So Tired

woman-1006102_1920This post contains affiliate links

I don’t think I can adequately describe how tired I am. Yes, I do have some chronic illness in my life, but this tired is not the kind of exhaustion you feel while battling an illness, this is soul wrenching tired.

I am an only child, and no, I was not spoiled, let’s just get that out-of-the-way. If you met my parents you would know that was impossible. Did I get a little bit more if there was extra money? Yes, but that was only because there was just me. Being an only child was not for lack of trying on my parents part. I know they, most particular my mom, wanted more children, but it wasn’t to be. That lead to my parents being older when they had me. By today’s standards they were still young, but my parents are old souls and over 50 years ago 27 (mom) and 31 ( dad) was considered “very mature” for starting to have children. So with the scene set let me tell you why I am so tired.

My mom has dementia. It wasn’t a surprise, yet how can you ever be prepared to know that your mother is slowly losing her capability to reason. At 79 my mom cannot walk without assistance (power chair and walker), she is significantly stooped over, with a heart condition that began back in her youth, and now she sometimes does not comprehend what you said 2 minutes ago. I will admit that I am impatient on my best days, but this is really testing my mettle. Today, I think I hurt things more than I helped while we were discussing scheduled appointments.

My father, who at 82 and still works full-time as an aerospace engineer (I heard that gasp of surprise, yes full time at 82), I think, is in denial. I know he sees and hears what is happening, but to acknowledge it means that reality becomes not, IF, but WHEN. Part of the fear stems from both of them not knowing for sure that they are going to heaven. Before you ask or berate me, I have tried. I have spoken gently, directly, scripturally, and even to the point of being pushy, but my parents are tough nuts to crack (and I wonder why I become intractable at times). Dealing with my father is a whole different issue. It has been heard that while I am the executrix of my parents will,  they have left everything to my two grown sons. I don’t care about any money or things, but to be passed over in favor of my children proves a point that while I was growing up I never quite measured up. I’ve accepted that fact and I even understand a little where it comes from, but it doesn’t make the sting of that knowledge go away. My dad almost refuses to hear me when I ask them to gather their papers, and to file for power of attorney for medical and financial issues. I am not asking to be named as such, but it needs to be done so that the state does not step in when something happens. It’s been an ongoing battle for awhile now.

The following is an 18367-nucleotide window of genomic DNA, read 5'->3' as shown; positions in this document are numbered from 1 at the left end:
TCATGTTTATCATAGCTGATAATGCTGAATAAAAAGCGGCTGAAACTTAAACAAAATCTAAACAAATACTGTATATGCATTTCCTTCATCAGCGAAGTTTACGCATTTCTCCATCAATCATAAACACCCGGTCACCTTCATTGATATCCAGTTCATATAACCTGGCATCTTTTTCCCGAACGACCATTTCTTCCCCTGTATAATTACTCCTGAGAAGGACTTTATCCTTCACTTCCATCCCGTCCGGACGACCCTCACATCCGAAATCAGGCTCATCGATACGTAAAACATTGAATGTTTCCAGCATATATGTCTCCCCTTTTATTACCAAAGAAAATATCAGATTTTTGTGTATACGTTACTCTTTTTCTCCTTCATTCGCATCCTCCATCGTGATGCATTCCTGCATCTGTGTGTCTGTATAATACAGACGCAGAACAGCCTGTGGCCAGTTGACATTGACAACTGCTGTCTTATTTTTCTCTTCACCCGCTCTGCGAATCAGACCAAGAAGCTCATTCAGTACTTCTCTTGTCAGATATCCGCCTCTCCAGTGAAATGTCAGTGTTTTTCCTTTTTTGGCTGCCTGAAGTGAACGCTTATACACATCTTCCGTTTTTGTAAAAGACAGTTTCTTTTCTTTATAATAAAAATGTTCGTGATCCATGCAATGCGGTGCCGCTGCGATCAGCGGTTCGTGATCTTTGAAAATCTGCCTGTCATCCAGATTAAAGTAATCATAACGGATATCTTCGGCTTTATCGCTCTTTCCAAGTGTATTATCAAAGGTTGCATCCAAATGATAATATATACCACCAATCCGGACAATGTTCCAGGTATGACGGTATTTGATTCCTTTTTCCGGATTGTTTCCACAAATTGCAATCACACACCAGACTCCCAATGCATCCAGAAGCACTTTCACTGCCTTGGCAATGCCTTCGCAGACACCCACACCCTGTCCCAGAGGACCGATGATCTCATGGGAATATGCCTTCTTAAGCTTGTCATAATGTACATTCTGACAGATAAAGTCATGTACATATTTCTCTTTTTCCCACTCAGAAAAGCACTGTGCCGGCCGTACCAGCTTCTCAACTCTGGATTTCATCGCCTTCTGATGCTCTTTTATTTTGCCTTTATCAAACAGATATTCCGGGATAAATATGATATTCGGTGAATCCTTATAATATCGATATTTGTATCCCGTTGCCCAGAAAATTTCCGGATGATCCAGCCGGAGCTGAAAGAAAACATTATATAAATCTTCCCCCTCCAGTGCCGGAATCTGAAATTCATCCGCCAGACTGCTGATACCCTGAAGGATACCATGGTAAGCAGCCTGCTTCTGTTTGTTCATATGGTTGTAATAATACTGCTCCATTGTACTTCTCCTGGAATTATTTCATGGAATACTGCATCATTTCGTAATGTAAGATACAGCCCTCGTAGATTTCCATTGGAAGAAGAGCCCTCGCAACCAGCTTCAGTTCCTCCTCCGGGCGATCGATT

All of this to say that I am leaning on God and Proverbs 3:5-6,
“5 Trust in the Lord with all your heart
And do not lean on your own understanding.
6 In all your ways acknowledge Him,
And He will make your paths straight.”
Yet, this is HARD and it is wearing me out. Consequently I have been dealing with bouts of depression because no path seems straight. I know that God will work this out and in His perfect timing, but even with that knowledge I am exhausted in mind, body and soul.

I think I am also draining myself looking for ways to help alleviate the discouragement. I am a part of the Young Living family and have been trying to come up with combinations to diffuse or put on the back of my neck, but it’s hard to isolate one symptom to try and ease. I have been scouring The Word and most especially the Psalms to give me perspective. King David’s Psalms have been some comfort as his Psalms run the gamut of human emotions which has been my life lately. Each way helps, yet when I am not actively doing them the depression settles in and sometimes takes root for a whole day. Lately it has been coming in waves and since Thanksgiving has been almost crippling at times. I will get past this, but in God’s timing. I feel this is my season of refinement and I am bucking the system.